GoboLinux: What makes it unique?

GoboLinux has a directory structure different from other Linux distributions. In GoboLinux, all files for a program, including executables, headers and libraries, are installed below a single directory that belongs to that program. So the

ping
utility might reside in

  
/Programs/Netkit-Base/0.17/bin/ping  

and

libpng.so.3
in

/Programs/LibPNG/1.2.5/lib/libpng.so.3  

To be visible to other software, these files are symlinked into standard locations in the new directory hierarchy under /System/Index:

  
/System/Index/bin/ping
/System/Index/lib/libpng.so.3

Traditional Unix paths are also symlinks to the /System/Index directory structure:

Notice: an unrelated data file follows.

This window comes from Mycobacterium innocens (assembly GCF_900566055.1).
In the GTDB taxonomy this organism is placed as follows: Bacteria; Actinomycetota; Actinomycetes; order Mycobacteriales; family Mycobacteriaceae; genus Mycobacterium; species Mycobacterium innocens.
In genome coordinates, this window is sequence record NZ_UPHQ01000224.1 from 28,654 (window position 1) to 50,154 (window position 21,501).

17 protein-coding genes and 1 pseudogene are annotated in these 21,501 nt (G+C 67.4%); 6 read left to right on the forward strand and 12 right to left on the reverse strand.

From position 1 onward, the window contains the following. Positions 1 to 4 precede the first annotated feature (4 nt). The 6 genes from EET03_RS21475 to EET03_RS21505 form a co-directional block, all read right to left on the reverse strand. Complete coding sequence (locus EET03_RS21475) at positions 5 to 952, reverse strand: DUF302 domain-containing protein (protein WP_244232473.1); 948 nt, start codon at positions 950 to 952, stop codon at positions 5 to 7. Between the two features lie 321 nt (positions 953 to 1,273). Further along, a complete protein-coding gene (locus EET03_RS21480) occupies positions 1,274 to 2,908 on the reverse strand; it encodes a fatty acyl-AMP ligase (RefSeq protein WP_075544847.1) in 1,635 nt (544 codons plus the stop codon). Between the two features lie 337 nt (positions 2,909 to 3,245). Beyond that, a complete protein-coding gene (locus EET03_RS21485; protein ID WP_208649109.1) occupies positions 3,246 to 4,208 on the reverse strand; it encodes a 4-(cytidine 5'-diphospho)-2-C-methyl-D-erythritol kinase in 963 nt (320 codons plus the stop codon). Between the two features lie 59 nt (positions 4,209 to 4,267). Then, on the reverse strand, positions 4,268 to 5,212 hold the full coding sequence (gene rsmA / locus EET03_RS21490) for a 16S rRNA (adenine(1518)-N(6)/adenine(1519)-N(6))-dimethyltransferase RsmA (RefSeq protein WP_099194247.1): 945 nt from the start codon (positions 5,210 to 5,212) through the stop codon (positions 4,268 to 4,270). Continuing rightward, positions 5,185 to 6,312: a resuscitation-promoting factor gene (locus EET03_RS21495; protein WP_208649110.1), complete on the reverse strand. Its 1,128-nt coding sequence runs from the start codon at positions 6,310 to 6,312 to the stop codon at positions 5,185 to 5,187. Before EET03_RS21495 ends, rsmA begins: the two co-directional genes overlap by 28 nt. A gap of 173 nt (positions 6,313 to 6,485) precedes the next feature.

/bin -> /System/Index/bin
/usr/bin -> /System/Index/bin
/usr/lib -> /System/Index/lib

So for example, a shell script expecting to run /usr/bin/ping, will continue to do so under GoboLinux.

This architecture -- installing each program under its own directory, and making executables, headers other resources available via symlinks -- has significant advantages:

  • different versions of libraries can coexist
  • it's trivial to uninstall software
  • there is no need for a package database.

In fact, the scope of the task of managing software with this organization is so constrained that most utility programs needed to adminster the system could be reasonably implemented as shell scripts, which GoboLinux developers chose to do.

Managing dependency relations among software is accomplished through the GoboLinux build system and its library of "compile recipes".

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